Heresy and Dissent in the Carolignian Empire

The Case of Gottschalk of Orbais

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Matthew Bryan Gillis
  • Oxford, England: 
    Oxford University Press
    , April
     304 pages.
     For other formats: Link to Publisher's Website.


In his lucid and well-researched first monograph, Heresy and Dissent in the Carolingian Empire: The Case of Gottschalk of Orbais, Matthew Gillis reconstructs the tumultuous life and challenging doctrines of the foremost heretic of the Carolingian era (c. 733- 888 CE), Gottschalk of Orbais (c. 808- late 860s CE). A rebel monk and unrepentant preacher, promoting a strict Augustinian theology of the predestination of the blessed and the damned, Gottschalk incited the wrath of contemporary bishops for his views while cultivating a network of subterranean support from the confines of his monastic prison long after his condemnation at the synods of Mainz (848) and Quierzy (849). Approaching the fragmentary sources for Gottschalk’s career with the focus of a micro-historian and the perspective of a biographer, Gillis weaves the story of “a Carolingian rarity—a heretic in the flesh” (1) as a means to address important questions about the ways in which Carolingian bishops dealt with resistence to their religious authority. The result is a learned and compelling character study of the foremost Christian maverick of the early Middle Ages.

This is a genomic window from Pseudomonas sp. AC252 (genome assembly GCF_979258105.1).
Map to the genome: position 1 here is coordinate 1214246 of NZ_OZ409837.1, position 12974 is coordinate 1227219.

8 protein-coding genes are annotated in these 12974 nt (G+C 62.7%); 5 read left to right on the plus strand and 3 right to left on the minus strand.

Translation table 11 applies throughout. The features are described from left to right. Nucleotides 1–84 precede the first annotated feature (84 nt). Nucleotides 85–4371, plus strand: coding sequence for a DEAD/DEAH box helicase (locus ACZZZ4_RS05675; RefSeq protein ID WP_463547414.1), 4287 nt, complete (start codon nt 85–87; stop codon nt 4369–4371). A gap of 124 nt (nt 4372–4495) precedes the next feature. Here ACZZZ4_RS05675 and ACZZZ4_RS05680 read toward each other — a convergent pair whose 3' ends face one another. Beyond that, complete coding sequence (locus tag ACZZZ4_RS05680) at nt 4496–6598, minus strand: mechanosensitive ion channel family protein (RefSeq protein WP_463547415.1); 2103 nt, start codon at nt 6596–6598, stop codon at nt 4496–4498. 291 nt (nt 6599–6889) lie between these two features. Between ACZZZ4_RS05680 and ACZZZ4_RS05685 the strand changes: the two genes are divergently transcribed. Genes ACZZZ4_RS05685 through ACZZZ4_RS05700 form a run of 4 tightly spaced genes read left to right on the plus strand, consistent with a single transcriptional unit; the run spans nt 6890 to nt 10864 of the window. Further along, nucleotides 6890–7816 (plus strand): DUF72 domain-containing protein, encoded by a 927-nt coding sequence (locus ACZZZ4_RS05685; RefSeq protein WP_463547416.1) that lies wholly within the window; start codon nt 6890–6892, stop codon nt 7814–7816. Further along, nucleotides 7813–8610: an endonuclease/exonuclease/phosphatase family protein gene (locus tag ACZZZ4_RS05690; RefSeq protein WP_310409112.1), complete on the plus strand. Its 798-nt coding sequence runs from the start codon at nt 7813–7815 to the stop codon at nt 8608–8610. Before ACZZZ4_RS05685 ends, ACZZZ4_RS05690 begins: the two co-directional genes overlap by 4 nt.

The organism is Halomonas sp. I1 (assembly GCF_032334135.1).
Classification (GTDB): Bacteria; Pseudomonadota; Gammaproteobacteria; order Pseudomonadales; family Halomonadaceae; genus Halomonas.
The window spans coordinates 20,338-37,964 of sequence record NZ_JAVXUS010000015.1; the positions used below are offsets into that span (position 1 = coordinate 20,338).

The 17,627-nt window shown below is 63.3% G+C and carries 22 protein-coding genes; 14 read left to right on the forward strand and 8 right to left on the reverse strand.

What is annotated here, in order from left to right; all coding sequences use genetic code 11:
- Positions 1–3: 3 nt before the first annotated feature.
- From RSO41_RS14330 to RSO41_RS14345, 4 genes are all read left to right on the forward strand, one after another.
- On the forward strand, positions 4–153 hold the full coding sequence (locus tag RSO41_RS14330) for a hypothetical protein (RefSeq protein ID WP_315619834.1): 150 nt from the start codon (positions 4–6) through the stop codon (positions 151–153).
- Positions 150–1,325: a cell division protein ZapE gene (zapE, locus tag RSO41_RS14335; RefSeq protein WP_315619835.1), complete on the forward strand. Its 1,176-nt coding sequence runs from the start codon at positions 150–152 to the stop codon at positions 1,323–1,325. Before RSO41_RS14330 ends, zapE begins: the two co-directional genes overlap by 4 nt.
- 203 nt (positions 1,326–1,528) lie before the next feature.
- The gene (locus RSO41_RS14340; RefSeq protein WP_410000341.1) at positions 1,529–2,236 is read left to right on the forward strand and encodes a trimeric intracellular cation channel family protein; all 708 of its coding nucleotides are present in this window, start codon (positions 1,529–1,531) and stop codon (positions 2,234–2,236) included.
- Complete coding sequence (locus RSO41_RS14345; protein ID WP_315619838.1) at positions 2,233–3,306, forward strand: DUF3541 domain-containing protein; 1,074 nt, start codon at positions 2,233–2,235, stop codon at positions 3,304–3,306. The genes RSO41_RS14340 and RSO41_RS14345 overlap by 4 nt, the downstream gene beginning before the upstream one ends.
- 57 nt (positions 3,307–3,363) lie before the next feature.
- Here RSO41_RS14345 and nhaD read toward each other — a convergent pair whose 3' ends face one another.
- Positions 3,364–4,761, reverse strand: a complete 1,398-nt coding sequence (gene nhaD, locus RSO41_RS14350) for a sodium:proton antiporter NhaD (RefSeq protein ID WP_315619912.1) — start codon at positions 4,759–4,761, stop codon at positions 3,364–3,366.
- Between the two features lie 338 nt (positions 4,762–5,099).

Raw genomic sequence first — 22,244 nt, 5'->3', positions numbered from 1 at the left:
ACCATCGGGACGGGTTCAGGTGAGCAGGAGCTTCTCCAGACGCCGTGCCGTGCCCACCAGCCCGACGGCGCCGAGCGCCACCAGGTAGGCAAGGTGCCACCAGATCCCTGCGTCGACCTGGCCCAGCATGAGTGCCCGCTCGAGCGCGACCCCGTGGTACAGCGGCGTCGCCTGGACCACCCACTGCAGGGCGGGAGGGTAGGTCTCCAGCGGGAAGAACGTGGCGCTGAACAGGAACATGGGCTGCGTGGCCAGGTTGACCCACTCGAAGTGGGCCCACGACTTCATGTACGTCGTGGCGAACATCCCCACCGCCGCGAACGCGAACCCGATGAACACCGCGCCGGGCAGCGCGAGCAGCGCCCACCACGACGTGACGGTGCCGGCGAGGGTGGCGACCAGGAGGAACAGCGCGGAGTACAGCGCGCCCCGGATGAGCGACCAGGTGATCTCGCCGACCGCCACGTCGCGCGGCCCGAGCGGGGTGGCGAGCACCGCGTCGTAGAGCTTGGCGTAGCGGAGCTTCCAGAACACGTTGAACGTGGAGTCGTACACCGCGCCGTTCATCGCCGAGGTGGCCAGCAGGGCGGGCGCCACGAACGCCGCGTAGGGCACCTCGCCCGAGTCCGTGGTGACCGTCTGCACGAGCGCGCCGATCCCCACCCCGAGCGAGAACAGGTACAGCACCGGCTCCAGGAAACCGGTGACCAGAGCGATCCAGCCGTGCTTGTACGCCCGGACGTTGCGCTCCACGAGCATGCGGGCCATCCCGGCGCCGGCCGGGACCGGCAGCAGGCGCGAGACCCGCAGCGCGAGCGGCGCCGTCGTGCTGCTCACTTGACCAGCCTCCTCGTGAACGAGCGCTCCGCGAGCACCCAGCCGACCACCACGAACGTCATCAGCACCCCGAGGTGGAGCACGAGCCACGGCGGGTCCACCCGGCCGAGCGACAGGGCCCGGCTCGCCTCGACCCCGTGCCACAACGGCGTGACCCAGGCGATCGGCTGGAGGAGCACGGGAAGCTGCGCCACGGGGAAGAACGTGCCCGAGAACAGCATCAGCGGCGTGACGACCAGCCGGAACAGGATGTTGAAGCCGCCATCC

Over the course of seven chapters, Heresy and Dissent in the Carolingian Empire proceeds chronologically through Gottschalk’s life, from his youth as a child oblate at the monastery of Fulda to his final years as a prisoner at the abbey of Hautvillers. Chapter 1 revisits the first stage of Gottschalk’s notorious career that earned the lasting enmity of his abbot Hrabanus Maurus: his objection to his status as a monk on the grounds that his childhood oblation took place against his will. Gottschalk won his freedom from the abbey of Fulda at the synod of Mainz (829), prompting Hrabanus to compose a treatise branding the bishops’ verdict as heresy. Gillis frames this issue in the context of the conversion of Saxon elites like Gottschalk, evidence for the coercive and abusive treatment of young monks at Fulda, and the monastic reforms of the early 9th century responding to these problems. Chapter 2 follows Gottschalk out of the cloister and explores his friendship with Archbishop Ebbo of Reims, whose patronage allowed Gottschalk to pursue his studies at the abbey of Corbie in the early 830s. Unfortunately, during this time Gottschalk was implicated in political intrigue fomented against the emperor at Corbie by Abbot Wala, which compelled him to compose a versified letter to Ebbo in 831 proclaiming his innocence. Gillis provides the first thorough analysis of this letter in the context of the rebellion, casting light on the intellectual currents at Corbie that shaped its composition. Chapter 3 explores the development of Gottschalk’s predestination theology during his missionary activities in Italy, Dalmatia, Croatia, and among the Bulgars during the 830s and 840s. Gottshalk formulated his views based on a direct reading of Augustine, prompting a rebuttal from his old abbot Hrabanus Maurus, whose treatise De praedestinatione was informed by moderate interpretations of Augustine’s thought about grace and free will by 5th-century authors like Prosper of Aquitaine and Gennadius of Marseilles. Hrabanus’s efforts led to the condemnation of Gottshalk at the synod of Mainz in 848. Chapter 4 sifts through the fallout of Gottshalk’s condemnation with an analysis of his Confessio prolixior, written in 849 during the first year of his imprisonment. Modeled in part on Augustine’s Confessiones, this work framed Gottshalk’s “theological argument as a confession of faith, linking his resolute dissent, defense of his doctrine, and identification with the church father in a single artistic expression” (118). But it was all to no avail: a mere six months after the synod of Mainz, Gottshalk was found guilty of spreading dangerous doctrines at the synod of Quierzy (849). As punishment, he was beaten, forced to burn his own writings, and imprisoned perpetually in the abbey of Hautvillers.